O’Donnells ‘misrepresented’ ownership of home to get credit

O’Donnell children felt obliged to declare no interest in Killiney property ‘to save parents from ruin’

Solicitor Brian O'Donnell misrepresented that he owned the family's luxury home in Killiney in order to get credit from Bank of Ireland, when the real position was that his four children owned the property via a trust, counsel for the children has argued before the Supreme Court.

Ross Maguire SC said the property at Gorse Hill, Vico Road, which the children want the court to stop the bank repossessing, was given a value of €30 million in a statement of net worth of Mr O'Donnell and his wife given to Bank of Ireland in 2005.

The property was included in other such statements, although the bank was aware that Gorse Hill was owned by Vico Ltd, which, in turn, was owned by a trust, and not by the parents, Mr Maguire argued. The court heard the house contents were given a value of €7 million in one statement of net worth, but a valuation carried out for the bank in 2012 valued them at €120,000. Mr Maguire agreed there was a “huge” difference between those amounts.

The children felt compelled to sign untrue declarations in 2011 stating they had no interest in Gorse Hill in an effort to save their parents from financial ruin, Mr Maguire said. The declarations were obtained under undue influence of Mr O’Donnell, he added. The bank demanded those declarations as part of a settlement of legal proceedings against the parents, he said. When that settlement later broke down, the bank in late 2011 obtained a €71 million judgment against the parents which it wants to enforce via repossession of Gorse Hill.

Mr Maguire agreed with Mr Justice Adrian Hardiman that the children were all aged 18 when they signed the declarations and that one of them, Blake O’Donnell,was a qualified solicitor. One of the children, Alexandra O’Donnell, was just 14 in 2006 when Vico guaranteed to mortgage the property as security for loans provided by Bank of Ireland to their parents, Mr Maguire said. All four children were dependants of their parents, he added. The bank, he said, was aware that the guarantee was a breach of trust and it should not in equity be entitled to repossession.

In exchanges with the judges, he agreed that the children had not joined their parents as parties to their proceedings aimed at preventing the bank’s repossession of Gorse Hill. When Mr Maguire said he was not representing the parents but that they were fully aware of the proceedings, Mr Justice John Murray said the Director of Public Prosecutions “perhaps should also be aware”.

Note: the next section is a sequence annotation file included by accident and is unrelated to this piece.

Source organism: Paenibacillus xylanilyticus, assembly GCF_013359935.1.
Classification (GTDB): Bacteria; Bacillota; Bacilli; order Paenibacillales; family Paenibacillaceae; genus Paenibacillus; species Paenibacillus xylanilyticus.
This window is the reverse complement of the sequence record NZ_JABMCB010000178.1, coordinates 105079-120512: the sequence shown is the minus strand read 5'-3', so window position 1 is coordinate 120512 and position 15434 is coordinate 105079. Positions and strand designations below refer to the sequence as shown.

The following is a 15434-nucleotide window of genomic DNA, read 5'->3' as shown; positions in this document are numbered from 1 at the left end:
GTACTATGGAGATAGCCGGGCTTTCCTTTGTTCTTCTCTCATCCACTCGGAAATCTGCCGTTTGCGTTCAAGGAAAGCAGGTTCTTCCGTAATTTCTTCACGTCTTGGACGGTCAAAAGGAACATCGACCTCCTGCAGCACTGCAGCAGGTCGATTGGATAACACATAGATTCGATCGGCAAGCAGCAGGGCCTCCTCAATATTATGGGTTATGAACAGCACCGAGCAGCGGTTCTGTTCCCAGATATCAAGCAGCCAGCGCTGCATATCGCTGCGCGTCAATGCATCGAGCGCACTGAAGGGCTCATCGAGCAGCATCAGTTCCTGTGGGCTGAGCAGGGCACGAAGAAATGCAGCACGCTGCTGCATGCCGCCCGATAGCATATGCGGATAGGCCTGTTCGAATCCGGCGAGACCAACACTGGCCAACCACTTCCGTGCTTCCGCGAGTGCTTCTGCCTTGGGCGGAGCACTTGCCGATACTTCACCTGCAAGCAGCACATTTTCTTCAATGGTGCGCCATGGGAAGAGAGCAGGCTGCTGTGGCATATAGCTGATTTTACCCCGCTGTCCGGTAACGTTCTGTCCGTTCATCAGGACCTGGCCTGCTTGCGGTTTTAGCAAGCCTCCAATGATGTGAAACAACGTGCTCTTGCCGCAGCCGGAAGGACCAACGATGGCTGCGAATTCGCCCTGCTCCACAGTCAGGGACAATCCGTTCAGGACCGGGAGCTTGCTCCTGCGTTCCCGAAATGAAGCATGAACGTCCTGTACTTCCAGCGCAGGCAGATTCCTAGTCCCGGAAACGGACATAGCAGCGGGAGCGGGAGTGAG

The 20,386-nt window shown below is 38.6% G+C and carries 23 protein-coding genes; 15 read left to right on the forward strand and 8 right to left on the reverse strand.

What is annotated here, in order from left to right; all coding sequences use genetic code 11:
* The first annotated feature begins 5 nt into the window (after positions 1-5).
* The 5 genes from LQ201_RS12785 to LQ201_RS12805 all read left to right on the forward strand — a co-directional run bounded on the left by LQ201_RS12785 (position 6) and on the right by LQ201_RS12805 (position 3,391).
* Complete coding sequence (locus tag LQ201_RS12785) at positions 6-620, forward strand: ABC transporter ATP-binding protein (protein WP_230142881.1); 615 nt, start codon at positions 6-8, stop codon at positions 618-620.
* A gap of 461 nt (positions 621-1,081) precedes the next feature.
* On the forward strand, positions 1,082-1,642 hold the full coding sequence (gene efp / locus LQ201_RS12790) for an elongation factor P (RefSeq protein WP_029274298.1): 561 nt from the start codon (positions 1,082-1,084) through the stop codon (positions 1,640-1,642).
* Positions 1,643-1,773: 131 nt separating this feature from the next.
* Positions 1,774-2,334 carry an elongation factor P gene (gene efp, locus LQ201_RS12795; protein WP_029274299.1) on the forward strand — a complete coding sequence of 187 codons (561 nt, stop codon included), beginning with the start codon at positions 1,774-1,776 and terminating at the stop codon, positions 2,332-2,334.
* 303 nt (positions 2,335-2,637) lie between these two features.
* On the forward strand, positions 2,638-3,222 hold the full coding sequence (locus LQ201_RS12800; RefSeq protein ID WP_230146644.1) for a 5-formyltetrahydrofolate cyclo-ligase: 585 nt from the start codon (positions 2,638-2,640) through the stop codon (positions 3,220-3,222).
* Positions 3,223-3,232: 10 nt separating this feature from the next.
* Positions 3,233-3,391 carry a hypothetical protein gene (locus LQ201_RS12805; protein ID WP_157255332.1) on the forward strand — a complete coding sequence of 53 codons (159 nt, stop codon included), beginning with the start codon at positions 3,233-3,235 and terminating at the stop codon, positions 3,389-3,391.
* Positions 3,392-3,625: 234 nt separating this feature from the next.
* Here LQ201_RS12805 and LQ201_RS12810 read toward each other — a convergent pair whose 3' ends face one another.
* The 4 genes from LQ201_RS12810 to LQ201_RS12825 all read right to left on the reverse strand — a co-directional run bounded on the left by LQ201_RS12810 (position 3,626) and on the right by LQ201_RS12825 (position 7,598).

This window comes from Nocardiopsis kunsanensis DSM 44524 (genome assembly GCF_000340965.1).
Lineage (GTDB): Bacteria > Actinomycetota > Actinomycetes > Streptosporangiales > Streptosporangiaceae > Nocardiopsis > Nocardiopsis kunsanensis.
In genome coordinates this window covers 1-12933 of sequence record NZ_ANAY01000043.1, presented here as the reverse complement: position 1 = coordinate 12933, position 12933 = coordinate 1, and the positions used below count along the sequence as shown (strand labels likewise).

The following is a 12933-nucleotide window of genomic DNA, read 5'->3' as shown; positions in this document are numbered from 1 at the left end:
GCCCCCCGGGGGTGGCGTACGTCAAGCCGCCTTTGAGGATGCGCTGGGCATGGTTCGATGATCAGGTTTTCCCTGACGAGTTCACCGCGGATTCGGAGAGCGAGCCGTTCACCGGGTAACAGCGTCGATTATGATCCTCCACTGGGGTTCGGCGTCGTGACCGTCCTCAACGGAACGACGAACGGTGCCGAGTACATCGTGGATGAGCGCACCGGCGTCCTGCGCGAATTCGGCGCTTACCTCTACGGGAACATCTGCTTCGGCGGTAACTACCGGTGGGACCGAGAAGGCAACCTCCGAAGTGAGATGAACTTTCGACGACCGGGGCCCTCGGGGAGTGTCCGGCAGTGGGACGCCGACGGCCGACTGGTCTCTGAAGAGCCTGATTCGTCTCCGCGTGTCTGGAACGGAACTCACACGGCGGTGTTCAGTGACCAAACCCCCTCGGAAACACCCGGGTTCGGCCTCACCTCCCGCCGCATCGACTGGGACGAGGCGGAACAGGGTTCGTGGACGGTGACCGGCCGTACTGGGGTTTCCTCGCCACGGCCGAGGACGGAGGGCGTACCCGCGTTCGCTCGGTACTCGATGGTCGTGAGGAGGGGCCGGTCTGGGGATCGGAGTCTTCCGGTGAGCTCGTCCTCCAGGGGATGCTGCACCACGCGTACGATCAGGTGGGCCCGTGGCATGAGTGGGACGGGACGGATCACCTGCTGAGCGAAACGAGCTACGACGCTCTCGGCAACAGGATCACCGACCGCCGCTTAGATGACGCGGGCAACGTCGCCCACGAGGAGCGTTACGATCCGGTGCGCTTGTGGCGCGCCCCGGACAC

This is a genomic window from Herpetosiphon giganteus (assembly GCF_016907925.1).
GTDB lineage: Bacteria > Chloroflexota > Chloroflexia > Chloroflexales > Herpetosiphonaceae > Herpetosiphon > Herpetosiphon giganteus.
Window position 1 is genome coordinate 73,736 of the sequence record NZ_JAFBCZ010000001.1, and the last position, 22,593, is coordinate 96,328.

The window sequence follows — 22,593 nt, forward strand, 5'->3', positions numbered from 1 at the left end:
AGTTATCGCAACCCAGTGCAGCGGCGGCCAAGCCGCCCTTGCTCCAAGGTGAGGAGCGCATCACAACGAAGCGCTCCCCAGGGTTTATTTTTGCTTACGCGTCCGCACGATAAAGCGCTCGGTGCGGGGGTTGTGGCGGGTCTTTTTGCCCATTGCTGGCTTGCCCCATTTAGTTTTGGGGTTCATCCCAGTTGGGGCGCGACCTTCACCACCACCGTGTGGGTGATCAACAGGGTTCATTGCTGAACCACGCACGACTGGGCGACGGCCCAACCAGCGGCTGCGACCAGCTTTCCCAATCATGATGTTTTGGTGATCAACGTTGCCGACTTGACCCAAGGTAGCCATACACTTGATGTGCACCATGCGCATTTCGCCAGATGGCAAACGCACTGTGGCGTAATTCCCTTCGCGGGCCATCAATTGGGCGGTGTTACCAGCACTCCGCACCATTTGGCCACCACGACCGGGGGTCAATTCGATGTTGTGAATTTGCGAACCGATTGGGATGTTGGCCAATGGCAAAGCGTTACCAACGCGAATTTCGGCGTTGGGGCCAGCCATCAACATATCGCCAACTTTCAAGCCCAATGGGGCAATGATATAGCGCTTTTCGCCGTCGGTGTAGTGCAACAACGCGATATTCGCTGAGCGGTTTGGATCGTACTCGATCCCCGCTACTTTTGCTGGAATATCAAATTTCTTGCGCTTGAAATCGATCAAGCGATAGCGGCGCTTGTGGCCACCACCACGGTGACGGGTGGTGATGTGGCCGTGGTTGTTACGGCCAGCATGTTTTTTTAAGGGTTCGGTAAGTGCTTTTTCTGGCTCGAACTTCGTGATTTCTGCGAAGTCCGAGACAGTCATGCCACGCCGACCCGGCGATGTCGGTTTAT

The five-judge court is hearing an appeal by the four children – Blake, Blaise, Bruce and Alexandra O’Donnell – against a High Court order decision made in July 2013 that the bank was entitled to possession of Gorse Hill.

The house and 3½ acres at Gorse Hill are owned by Vico Ltd, an Isle of Man company, and the shareholding of Vico Ltd is owned by a discretionary trust set up by the O’Donnell parents in favour of their children.

The legal dispute centres on whether Gorse Hill was an asset of the trust legally and beneficially owned by the children.

The bank claims entitlement to the property, now said to be worth between €6 million and €7 million under securities obtained by it in 2006 concerning the property when it advanced various loans to Brian and Mary Patricia O’Donnell.

In his July 2013 High Court judgment, Mr Justice Brian McGovern found the children were entitled to a beneficial interest in the shares of Vico Ltd but said it was clear that the trust held shares, rather than any interest, in Gorse Hill. Having found that Gorse Hill was not held by the trust, there was no proprietary claim open to the children as beneficiaries of the trust, the judge ruled. He also dismissed claims that Bank of Ireland had knowledge, actual or constructive, of any breach of duty or breach of trust by the directors of Vico Ltd or the trustees.

The appeal continues.